Tuesday, 18 September 2012

Einstein and Hayek, On Planning

Dark Chemistry posts a nice Einstein quote (I won't re-post the whole thing -- that's thunder-stealing):

I am convinced there is only one way to eliminate these grave evils, namely through the establishment of a socialist economy, accompanied by an educational system which would be oriented toward social goals. ...

Nevertheless, it is necessary to remember that a planned economy is not yet socialism. ... How can the rights of the individual be protected and therewith a democratic counterweight to the power of bureaucracy be assured?

Very interesting.  As it happens I'm just reading Hayek's essay 'The Use of Knowledge in Society,' which serves as a useful counterpoint to this.

The question of economic planning as both a problem in the sociology of knowledge and political theory (not to mention economics) doesn't get anywhere near enough attention from leftists.  The right-wing polarisation of the debate between totally 'free' decentralisation on the one hand and, monolithic Big Brother-esque central bureaucracy on the other is incredibly important but isn't widely challenged.  What we've tended to end up with in policy terms is a Third Way mishmash of centralisation and decentralisation -- a mix that, in some ways, might be the worst of both worlds.

Hayek's discussion of these issues (in the aforementioned essay at least) is actually rather more sophisticated than the manner in which his acolytes have appropriated his ideas.  While I find his solutions absurd he raises some very serious problems for socialism, problems that I'm not sure have ever found a decent answer -- something that Einstein himself seems to hint at.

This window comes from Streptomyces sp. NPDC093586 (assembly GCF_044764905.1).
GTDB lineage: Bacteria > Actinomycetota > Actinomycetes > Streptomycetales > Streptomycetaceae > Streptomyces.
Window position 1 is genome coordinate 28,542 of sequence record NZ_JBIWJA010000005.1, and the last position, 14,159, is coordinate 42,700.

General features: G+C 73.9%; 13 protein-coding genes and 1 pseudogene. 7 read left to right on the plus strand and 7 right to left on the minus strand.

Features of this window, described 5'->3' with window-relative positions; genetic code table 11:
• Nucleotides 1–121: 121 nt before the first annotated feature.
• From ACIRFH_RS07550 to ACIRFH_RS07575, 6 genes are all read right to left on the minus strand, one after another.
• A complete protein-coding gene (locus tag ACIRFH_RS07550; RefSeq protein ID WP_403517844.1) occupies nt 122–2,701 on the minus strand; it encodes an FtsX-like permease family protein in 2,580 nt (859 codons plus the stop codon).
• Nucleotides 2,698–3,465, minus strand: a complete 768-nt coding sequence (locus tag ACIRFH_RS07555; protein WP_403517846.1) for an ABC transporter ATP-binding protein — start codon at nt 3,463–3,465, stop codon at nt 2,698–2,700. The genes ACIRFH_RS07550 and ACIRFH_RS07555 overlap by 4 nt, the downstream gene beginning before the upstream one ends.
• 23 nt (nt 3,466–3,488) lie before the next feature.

1 comment:

  1. Ultimately two things face us: mistrust and soverignty in the world... Nations mistrust each other and zealously guard their soverign right to wage war to protect their interests. Einstein had another quote, which aligns with the previous one:

    "The only hope for protection lies in the securing of peace in a supranational way. A world government must be created which is able to solve conflicts between nations by judicial decision. This government must be based on a clearcut constitution which is approved by the governments and the nations and which gives it the sole disposition of offensive weapons. A person or a nation can be considered peace loving only if it is ready to cede its military force to the international authorities and to renounce every attempt or even the means, of achieving its interests abroad by the use of force."

    And of course what person or nation is ready to cede such force of arms in our world today? And, even if the did, to whom would they entrust such decisive withdrawel of that most cherised ability to revolt? It's a tough nut to crack: to cede security to a greater autority, a world court and judicial system with the military force to enforce its decisions would be powerful, yet also a global terror if those in power were to fall into those old socialist dictatorships of old... this fine line between socialism and democracy, pedagogy and individual and collective right is central to many of the debates....

    Einstein, Albert (2011-03-14). Essays in Humanism (p. 16).